Crash Course

FT | Review by John Gapper | Jan. 22, 2010
Crash Course: The American Automobile Industry’s Road from Glory to Disaster – by Paul Ingrassia

Japanese car companies, which overtook US ones in the early 21st century, leading to the bankruptcy of General Motors and Chrysler last year, used a method of industrial innovation called kaizen, usually translated as “continuous improvement”. From a humble start, the Japanese companies had got better and better at making cars that were economical and reliable.

Meanwhile, Detroit perfected the technique of occasional improvement. As the Big Three – GM, Ford and Chrysler – slid deeper into trouble over decades of complacency, union obstructionism and mismanagement, they would occasionally stage a temporary recovery, with some new car or initiative prompting books and magazine articles about a Detroit revival.

This all proved to be illusory, with Detroit’s detour from making cars (ground that it had in effect ceded to foreign rivals by the mid-1990s) to producing “light truck” sports utility vehicles as the biggest deception of the lot. These were just upward blips on a long, steady descent from technological dominance to global laughing stock.

This is a familiar story adroitly retold by Paul Ingrassia, a veteran Wall Street Journal reporter who has written about Detroit over the years but maintains his sympathy for the human beings whose lives were crushed by this vast systemic failure.

In his effort to isolate what went wrong, Ingrassia goes back to the early 20th century, when Detroit was a “Mecca for automotive entrepreneurs” such as Henry Ford. Things had clearly gone downhill by the 1970s, when Detroit’s quality standards suffered: cars such as the Chevrolet Corvair and Ford Pinto had reportedly broken down and exploded.

There were, however, warning signs before that, when Detroit’s early focus on technology began, by the 1950s, to give way to an obsession with marketing and design. Ingrassia makes an entertaining journey into the history of tail fins. In 1948, these were borrowed from a Lockheed fighter by Harley Earl, GM’s chief designer, leading to a stylistic arms race.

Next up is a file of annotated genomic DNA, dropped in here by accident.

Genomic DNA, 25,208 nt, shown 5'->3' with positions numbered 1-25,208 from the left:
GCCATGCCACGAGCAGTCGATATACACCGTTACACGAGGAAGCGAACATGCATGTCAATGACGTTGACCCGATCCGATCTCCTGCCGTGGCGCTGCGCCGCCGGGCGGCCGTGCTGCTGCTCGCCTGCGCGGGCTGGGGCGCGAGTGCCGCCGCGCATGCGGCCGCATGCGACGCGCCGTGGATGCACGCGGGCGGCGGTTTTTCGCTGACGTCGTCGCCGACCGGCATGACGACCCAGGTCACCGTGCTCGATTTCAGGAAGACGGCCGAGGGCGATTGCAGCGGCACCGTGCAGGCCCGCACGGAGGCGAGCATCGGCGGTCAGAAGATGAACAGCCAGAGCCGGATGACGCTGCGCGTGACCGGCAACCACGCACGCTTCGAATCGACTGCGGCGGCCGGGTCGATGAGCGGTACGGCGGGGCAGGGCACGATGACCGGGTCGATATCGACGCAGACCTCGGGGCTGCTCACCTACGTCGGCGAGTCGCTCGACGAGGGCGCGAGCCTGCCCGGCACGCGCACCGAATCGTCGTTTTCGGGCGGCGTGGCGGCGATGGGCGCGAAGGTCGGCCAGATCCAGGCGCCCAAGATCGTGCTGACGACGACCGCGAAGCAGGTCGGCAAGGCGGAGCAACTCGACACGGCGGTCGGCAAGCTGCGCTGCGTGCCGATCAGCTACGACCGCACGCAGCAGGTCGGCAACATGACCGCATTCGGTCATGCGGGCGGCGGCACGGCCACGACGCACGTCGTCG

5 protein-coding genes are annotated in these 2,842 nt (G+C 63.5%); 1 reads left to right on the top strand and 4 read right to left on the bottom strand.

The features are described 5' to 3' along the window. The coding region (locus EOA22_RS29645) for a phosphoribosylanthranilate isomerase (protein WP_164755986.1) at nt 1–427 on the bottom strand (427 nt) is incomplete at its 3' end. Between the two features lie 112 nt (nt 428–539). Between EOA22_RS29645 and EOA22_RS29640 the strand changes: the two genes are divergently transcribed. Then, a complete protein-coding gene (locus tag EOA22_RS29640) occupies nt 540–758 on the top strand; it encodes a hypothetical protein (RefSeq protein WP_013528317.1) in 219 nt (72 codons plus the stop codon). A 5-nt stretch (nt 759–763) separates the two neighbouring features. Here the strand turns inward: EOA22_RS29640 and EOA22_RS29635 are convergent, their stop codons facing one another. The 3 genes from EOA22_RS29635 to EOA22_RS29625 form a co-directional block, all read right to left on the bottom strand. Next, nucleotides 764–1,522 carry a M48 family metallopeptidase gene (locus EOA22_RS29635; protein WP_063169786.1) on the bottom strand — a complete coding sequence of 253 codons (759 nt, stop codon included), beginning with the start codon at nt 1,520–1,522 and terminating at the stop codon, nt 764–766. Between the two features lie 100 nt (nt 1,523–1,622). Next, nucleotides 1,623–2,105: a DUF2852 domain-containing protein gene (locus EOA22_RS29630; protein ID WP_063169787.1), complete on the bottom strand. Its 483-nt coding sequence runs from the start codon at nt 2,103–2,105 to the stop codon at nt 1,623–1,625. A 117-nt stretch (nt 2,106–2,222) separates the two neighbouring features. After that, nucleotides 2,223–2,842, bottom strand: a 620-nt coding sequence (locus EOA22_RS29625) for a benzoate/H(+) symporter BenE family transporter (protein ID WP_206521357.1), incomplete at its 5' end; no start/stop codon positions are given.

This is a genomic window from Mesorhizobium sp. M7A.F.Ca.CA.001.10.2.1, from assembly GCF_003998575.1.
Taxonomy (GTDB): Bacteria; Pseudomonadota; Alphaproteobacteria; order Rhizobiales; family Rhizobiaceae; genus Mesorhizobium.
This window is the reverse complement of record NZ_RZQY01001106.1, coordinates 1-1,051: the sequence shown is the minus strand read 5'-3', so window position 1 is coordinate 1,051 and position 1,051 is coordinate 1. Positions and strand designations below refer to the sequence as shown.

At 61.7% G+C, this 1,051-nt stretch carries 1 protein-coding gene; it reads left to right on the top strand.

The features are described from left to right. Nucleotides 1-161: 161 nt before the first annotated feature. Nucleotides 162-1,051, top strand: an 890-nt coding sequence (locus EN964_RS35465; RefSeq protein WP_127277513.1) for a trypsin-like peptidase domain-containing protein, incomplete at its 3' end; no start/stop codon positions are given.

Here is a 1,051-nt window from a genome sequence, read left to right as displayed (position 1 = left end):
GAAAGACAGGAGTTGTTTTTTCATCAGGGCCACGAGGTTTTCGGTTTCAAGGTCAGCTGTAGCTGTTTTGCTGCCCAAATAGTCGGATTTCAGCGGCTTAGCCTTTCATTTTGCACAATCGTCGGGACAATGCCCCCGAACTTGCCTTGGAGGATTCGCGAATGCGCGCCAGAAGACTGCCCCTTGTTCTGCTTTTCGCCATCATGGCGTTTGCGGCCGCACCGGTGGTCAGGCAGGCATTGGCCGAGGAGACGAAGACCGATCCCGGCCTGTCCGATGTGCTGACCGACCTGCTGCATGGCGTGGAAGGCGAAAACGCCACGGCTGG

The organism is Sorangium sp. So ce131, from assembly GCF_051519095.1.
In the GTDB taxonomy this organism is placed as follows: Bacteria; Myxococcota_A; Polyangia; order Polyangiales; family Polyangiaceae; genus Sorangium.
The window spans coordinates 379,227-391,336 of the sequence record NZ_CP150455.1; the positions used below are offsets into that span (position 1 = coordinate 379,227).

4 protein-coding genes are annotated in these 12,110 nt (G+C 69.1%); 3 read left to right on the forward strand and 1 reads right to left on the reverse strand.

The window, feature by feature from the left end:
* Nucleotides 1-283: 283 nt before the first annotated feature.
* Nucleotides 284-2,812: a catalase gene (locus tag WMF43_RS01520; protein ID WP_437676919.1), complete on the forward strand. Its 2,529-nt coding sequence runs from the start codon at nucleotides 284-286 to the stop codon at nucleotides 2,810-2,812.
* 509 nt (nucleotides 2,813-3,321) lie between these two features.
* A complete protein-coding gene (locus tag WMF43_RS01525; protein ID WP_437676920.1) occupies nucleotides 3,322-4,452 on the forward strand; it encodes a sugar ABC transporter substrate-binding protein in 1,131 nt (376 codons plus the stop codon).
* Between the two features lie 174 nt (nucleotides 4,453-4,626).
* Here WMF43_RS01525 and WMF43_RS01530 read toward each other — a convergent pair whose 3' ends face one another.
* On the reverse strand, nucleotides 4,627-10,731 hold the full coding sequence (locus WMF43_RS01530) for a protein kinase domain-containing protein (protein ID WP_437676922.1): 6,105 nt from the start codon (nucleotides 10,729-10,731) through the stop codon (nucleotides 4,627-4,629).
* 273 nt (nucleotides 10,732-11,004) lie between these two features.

One could trace it back further. Ingrassia’s account led me to wonder if GM was an aberration from the start. It sounds like heresy to even suggest it: business schools still study how Alfred Sloan turned Billy Durant’s rag-tag collection of brands into the epitome of the professionally managed US corporation.

Sloan was, as Ingrassia says, “low-key, methodical and prudent” and shaped GM into a portfolio of car brands, including Oldsmobile, Cadillac and Buick, intended to serve “every purse and purpose” in the US postwar market. He also pioneered techniques of marketing and design – the latter under Earl – that lured customers away from the boring, technology-oriented Ford, with its black-only Model Ts. GM overtook Ford and became the car industry’s dominant institution.

Yet Sloan’s vision of turning cars into dream machines, embodiments of their owners’ aspirations, left a gap that the Japanese, and later Korean, automobile companies later exploited. Unfortunately, Detroit came to believe that sizzle sold, while technology and reliability were of secondary importance.